For all the many great things that "Lady of the Lake" has, it is the first Season 2 episode to feel over-stuffed. Atmosphere is perfect, the fantasy elements are imaginative, the human drama is both funny and touching and there is not a dull moments, but there was too much going on in a short space of time.

Meaning that a couple of dramatic stretches were a little under-cooked. Would have put a little more thought into a few of the Storybrooke scenes, still interesting and entertaining but episodes before and since have done, and do, better jobs at having a great idea, with the master plan here, and advancing it forward. This wasn't quite done enough here.

Overall, beautiful and very well executed but would have been even better if it tried to do a little less. 8/10 Bethany Cox
0 out of 0 found this helpful. Was this review helpful? | Report this
Unexpected Knight
danajs2420 August 2016
Warning: Spoilers
Weird that Lancelot is in the show now. Didn't expect that at all. Also very weird that kids are still going to school in Storybrooke, which means that certain people still have to pretend to be bus drivers and teachers. Shouldn't they all be figuring out how to get back to the enchanted forest? The king's ploy was savage as well, making Snow infertile. You really gotta feel bad for the Queen when she just wants the best for Henry, and all he does is betray her and treat her like garbage. He really sucks. Like really sucks. The ground of the forest in the enchanted forest is quite nice, no leaves or overgrown bushes or anything. I struggle to appreciate the line between fairy tales and being realistic. The ogre was pretty lame, as he seemed to change in size with every shot. I wonder if they're going to keep going with the Lancelot thread, going all the way to Arthur and Merlin. I really hope there'll be a Merlin, as he would be a heavy weight magic user, and a Merlin and Rumpelstiltskin magic showdown would be amazing. Also why would Cora run from Snow and Emma? She's infinitely more powerful than all of them put together. That tricky mother of Charming, sounds like something my grandmother would do trying to not accept money. Also completely forgot about the havoc the king could wreak on the town in Storybrooke.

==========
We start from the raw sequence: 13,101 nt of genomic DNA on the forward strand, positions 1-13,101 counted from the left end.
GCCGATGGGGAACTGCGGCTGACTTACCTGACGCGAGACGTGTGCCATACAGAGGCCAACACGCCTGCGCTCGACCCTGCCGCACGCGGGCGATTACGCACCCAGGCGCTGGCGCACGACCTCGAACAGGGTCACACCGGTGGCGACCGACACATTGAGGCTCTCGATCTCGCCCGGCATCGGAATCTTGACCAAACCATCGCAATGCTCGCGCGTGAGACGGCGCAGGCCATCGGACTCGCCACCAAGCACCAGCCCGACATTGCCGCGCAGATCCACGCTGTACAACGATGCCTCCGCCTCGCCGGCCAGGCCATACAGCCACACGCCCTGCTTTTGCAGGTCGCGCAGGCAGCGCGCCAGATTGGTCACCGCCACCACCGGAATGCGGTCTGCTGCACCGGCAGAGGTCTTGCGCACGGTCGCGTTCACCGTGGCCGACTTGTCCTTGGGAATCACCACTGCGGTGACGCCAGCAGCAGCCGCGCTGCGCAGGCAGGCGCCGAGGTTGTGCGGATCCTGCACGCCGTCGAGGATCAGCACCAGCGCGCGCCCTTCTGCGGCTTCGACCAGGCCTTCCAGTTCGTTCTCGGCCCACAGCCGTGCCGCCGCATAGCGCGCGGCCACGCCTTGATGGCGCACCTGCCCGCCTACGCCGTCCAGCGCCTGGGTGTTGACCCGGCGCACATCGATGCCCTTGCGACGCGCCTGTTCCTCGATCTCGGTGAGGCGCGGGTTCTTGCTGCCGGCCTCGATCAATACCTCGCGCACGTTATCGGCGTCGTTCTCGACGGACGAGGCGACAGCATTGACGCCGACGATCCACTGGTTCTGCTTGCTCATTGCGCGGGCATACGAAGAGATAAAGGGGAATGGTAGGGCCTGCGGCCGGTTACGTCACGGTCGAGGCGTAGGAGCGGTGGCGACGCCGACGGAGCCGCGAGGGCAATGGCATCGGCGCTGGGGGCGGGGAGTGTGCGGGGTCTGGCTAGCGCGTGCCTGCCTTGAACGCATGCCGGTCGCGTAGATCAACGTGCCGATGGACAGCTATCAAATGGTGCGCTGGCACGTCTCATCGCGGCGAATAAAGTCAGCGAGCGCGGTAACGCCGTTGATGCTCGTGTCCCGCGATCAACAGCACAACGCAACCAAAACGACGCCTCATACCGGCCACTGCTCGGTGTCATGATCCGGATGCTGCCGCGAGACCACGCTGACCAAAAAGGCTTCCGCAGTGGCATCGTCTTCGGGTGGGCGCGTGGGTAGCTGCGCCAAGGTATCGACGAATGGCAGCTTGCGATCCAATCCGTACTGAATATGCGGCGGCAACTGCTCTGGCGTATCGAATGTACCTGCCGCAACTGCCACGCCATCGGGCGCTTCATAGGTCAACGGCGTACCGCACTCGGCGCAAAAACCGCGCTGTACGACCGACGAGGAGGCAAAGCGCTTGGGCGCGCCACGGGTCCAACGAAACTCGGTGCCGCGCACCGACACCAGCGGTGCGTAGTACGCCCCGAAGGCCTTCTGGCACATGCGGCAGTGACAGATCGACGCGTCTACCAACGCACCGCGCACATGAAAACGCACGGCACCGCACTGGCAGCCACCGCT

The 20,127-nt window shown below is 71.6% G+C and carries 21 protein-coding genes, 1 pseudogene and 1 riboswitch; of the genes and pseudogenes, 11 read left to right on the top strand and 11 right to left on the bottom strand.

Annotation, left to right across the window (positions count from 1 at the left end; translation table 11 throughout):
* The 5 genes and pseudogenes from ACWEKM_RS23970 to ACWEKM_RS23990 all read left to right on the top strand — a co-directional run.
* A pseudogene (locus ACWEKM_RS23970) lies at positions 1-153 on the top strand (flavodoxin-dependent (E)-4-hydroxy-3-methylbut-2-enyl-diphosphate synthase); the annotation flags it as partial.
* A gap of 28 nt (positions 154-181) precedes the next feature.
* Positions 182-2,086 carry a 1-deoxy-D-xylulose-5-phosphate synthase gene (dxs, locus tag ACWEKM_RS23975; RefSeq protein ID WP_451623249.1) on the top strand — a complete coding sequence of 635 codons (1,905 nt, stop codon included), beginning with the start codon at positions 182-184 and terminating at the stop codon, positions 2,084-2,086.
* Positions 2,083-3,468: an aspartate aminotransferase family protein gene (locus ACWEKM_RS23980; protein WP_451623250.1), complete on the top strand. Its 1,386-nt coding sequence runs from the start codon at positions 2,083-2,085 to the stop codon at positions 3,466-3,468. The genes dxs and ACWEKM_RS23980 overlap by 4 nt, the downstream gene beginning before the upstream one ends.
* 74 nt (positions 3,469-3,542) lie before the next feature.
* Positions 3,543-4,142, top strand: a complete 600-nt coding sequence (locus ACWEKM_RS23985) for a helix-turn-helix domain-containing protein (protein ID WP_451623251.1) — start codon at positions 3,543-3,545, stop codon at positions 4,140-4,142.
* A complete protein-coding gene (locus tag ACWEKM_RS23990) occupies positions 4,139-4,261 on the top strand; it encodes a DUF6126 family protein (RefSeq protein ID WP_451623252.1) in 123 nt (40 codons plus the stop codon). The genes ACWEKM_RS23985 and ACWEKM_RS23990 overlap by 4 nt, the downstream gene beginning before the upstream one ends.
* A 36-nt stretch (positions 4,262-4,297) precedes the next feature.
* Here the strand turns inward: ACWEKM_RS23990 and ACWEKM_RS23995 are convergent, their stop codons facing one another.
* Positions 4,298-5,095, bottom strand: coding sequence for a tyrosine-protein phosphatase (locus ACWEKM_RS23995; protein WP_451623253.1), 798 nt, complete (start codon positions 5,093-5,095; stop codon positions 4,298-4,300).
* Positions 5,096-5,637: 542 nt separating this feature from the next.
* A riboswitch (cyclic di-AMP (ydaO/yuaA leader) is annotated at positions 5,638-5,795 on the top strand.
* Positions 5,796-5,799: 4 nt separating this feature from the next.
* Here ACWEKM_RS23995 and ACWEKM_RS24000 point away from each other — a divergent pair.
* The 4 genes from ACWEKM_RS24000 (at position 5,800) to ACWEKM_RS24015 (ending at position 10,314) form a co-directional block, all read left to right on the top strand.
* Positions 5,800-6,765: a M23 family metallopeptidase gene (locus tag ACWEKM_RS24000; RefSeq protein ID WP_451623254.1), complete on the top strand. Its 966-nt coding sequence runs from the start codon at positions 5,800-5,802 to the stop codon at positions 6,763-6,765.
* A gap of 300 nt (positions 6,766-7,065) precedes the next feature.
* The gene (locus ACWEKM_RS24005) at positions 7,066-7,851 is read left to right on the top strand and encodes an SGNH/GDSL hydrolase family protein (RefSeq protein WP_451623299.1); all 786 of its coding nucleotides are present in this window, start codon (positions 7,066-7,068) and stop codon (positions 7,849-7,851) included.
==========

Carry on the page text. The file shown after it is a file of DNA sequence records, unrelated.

0 out of 0 found this helpful. Was this review helpful? | Report this
Lady of the Lake
tbmforclasstsar16 October 2012
Warning: Spoilers
At the short and sweet of it, last night's episode of Once Upon a Time was, for the most part, pretty cheesy, packed with nearly enough eye-roll-worthy moments to last it its entire season. And yet, despite all of them, I found myself not hating the episode.

That's not to say I foresee "Lady of the Lake" becoming one of the standout episodes of the season or anything, but what I did enjoy witnessing was the show finally deciding on its method of storytelling for the remainder of this new chapter. Only on its third episode, season two already seems to have established that it's definitely dividing its time between present day Storybrooke and a present day Enchanted Forest (a more appropriate name for "fairytale world," no?) in addition to the fairytale flashbacks. Now its challenge, something that it admittedly struggled with in its debut season, will be to focus its narrative on the stories and the characters that actually matter rather than trying to overload each episode with as many familiar fables as it can; a challenge I'm, so far, not convinced the show can yet master.